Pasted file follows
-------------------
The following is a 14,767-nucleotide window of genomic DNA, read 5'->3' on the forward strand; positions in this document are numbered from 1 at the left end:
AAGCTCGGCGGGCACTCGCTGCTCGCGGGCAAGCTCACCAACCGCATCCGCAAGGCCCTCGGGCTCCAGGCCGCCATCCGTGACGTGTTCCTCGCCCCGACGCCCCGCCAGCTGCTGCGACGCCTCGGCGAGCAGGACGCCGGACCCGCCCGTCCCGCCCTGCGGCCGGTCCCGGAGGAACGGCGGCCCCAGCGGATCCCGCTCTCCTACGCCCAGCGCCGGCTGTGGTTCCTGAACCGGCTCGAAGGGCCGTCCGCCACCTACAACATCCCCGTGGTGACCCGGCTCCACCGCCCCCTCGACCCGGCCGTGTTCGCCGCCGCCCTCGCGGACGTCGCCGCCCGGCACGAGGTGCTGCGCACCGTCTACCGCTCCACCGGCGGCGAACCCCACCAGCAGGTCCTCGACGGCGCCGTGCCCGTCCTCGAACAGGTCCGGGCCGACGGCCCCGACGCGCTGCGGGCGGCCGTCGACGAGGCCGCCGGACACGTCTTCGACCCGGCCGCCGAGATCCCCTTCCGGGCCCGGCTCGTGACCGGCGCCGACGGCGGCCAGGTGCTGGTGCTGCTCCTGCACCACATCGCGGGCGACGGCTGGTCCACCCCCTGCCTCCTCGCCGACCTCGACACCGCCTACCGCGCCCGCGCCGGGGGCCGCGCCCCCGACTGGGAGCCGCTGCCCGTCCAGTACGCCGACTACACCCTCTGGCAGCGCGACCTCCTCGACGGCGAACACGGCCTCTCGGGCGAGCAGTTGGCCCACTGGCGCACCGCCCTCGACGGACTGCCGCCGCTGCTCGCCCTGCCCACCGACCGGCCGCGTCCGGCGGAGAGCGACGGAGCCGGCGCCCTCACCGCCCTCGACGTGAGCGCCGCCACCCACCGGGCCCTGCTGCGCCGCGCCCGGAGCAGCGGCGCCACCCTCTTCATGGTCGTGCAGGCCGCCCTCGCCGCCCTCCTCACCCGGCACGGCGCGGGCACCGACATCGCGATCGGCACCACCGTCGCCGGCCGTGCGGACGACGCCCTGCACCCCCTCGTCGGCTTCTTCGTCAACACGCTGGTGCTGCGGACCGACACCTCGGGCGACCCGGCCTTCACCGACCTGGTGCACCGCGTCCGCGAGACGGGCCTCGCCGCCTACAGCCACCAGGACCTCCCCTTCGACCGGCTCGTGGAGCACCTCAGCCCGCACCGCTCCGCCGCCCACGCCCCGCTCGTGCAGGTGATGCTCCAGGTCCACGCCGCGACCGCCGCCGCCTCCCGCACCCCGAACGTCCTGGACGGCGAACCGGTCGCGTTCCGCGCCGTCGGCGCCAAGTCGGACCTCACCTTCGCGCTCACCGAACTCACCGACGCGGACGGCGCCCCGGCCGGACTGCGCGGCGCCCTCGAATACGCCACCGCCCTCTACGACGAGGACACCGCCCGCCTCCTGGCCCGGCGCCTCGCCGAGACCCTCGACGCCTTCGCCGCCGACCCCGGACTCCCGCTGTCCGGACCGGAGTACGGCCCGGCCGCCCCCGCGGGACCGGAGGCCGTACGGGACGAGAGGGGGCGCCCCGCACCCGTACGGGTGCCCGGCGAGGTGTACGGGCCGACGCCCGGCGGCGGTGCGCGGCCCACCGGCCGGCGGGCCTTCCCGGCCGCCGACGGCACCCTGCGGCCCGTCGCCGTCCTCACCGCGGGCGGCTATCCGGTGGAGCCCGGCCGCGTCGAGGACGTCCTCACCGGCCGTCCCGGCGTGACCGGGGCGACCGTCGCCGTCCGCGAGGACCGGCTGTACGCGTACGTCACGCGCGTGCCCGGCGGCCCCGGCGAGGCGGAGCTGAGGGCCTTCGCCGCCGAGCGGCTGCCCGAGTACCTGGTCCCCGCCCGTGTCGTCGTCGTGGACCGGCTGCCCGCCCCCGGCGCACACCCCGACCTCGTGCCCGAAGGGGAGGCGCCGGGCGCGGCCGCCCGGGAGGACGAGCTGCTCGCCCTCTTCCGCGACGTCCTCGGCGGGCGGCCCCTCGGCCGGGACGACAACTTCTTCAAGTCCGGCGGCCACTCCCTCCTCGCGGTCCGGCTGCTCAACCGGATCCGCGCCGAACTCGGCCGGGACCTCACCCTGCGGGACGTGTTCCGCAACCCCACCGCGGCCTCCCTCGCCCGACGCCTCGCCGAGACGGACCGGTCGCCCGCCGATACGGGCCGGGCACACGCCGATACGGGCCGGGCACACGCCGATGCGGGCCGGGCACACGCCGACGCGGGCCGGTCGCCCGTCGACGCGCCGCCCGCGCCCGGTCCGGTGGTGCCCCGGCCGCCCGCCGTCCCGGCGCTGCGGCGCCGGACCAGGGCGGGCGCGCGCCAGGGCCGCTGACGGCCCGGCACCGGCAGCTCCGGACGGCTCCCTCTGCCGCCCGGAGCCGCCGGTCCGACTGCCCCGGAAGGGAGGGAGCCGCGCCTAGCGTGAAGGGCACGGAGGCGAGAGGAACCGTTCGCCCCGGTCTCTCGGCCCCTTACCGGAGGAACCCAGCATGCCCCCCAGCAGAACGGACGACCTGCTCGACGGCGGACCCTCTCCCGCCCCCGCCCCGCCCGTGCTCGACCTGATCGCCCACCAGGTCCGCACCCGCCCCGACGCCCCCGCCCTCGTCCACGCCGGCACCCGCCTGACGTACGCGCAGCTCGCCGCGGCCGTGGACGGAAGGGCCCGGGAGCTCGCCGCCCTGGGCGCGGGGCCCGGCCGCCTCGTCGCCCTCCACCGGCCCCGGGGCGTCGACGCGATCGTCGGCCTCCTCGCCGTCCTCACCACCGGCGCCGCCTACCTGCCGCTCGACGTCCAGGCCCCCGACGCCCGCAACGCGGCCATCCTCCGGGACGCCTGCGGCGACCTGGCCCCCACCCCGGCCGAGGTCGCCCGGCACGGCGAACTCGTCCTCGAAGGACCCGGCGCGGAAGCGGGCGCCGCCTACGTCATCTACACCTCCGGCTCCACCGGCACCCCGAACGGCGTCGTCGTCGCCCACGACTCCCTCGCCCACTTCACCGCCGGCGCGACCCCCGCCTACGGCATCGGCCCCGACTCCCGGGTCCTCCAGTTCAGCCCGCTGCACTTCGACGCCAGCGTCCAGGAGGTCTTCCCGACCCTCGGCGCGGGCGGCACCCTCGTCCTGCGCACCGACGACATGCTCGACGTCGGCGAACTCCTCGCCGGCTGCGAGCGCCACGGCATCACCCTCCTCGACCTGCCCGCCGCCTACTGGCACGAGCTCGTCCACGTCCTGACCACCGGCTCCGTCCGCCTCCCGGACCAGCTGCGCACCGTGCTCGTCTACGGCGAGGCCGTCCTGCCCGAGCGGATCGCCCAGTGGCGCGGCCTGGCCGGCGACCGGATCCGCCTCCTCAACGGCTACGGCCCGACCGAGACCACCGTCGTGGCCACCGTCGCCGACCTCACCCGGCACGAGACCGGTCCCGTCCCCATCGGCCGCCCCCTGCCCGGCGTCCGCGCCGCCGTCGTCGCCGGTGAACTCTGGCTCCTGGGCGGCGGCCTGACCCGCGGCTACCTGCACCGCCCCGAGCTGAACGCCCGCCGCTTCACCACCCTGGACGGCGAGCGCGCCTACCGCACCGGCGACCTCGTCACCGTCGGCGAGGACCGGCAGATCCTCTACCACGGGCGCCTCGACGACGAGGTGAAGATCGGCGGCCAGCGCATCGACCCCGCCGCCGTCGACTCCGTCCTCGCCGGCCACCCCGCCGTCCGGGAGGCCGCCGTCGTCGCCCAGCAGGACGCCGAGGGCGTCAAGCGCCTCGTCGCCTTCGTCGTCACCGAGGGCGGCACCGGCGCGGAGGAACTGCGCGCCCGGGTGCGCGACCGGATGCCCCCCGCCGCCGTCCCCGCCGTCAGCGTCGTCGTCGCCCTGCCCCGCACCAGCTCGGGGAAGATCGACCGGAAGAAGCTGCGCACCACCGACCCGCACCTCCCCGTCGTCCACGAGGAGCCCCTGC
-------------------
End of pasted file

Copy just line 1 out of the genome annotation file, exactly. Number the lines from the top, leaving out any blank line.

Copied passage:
The following is a 14,767-nucleotide window of genomic DNA, read 5'->3' on the forward strand; positions in this document are numbered from 1 at the left end: